According to Jim Dale the senior risk meteorologist at the British Weather Services it it too easy to blame the weather for adverse economic data. Where there is a "weather loser" there is a "weather winner on the opposite side of the fence" he said.

The Telegraph has done a bit of digging. They have come up with a list of 51 companies that had a hard time of it during the bad weather as opposed to only three that benefited, which at first glance seems to put the kibosh on that particular little theory. And the readers comments at the bottom of the article suggest that the weatherman should stick to monitoring the seaweed and barometer.

The losers may have been big business, but maybe the winners here aren't the people you (or the weatherman) would normally consider.

The Telegraph based its analysis on stock exchange announcements, that is the huge retail, construction and transport companies. These all showed losses. The three that had a good time were Jersey Electricity (the island's sole distributor), Probability (mobile device gaming company) and Carr's Milling Industries (food, engineering and agriculture).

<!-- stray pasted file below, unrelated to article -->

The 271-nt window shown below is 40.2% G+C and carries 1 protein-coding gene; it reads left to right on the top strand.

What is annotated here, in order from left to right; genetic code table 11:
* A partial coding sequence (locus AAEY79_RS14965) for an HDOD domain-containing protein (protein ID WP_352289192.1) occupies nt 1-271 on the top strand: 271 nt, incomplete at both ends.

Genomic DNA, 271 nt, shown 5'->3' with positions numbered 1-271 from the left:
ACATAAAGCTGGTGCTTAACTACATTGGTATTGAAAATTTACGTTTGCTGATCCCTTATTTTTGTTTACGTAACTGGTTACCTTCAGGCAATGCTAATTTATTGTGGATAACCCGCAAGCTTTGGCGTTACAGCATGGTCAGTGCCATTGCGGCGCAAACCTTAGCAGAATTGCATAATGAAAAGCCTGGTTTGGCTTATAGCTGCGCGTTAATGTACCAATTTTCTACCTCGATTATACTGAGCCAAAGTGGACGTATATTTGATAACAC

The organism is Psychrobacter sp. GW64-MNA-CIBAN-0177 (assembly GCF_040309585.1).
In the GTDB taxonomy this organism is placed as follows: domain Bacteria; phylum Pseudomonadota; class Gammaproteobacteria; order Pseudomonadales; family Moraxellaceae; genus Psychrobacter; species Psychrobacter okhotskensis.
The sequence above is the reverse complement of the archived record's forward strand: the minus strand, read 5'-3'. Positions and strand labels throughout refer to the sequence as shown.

But what won't come out in this and probably never will is how small local shops, pubs and outlets fared. While people probably did not travel herd-like the many miles to the normal large retail gathering places, maybe they spent a little more in the local shops.

Also, why haven't other utility companies done as well as Jersey's? It was very cold and many people would have had to switch the heating up to compensate. I also wonder how many plumbers, heating engineers and electricians were called out to get the boilers going again or fix the burst pipes? There will be other examples.

I don't know, but I suspect that less money was spent overall, especially in the areas we normally associate with the festive season. But I would also suspect that more money was spent on unexpected purchases and services as outlined above.

One thing we may have learnt though is that maybe we don't need to spend so much money at Christmas to have a good time. A few of my friends have said that they were grateful that they could blame the weather for not having to try so hard and spend so much time and money on providing that 'perfect Christmas', most of which ends up in landfill within weeks anyway. And they claimed to have had just as good a time as ever too!

Maybe that's the point, the winners may turn out to be the consumers who are normally virtually brainwashed into spending all their money on things they don't really need at this time of year.

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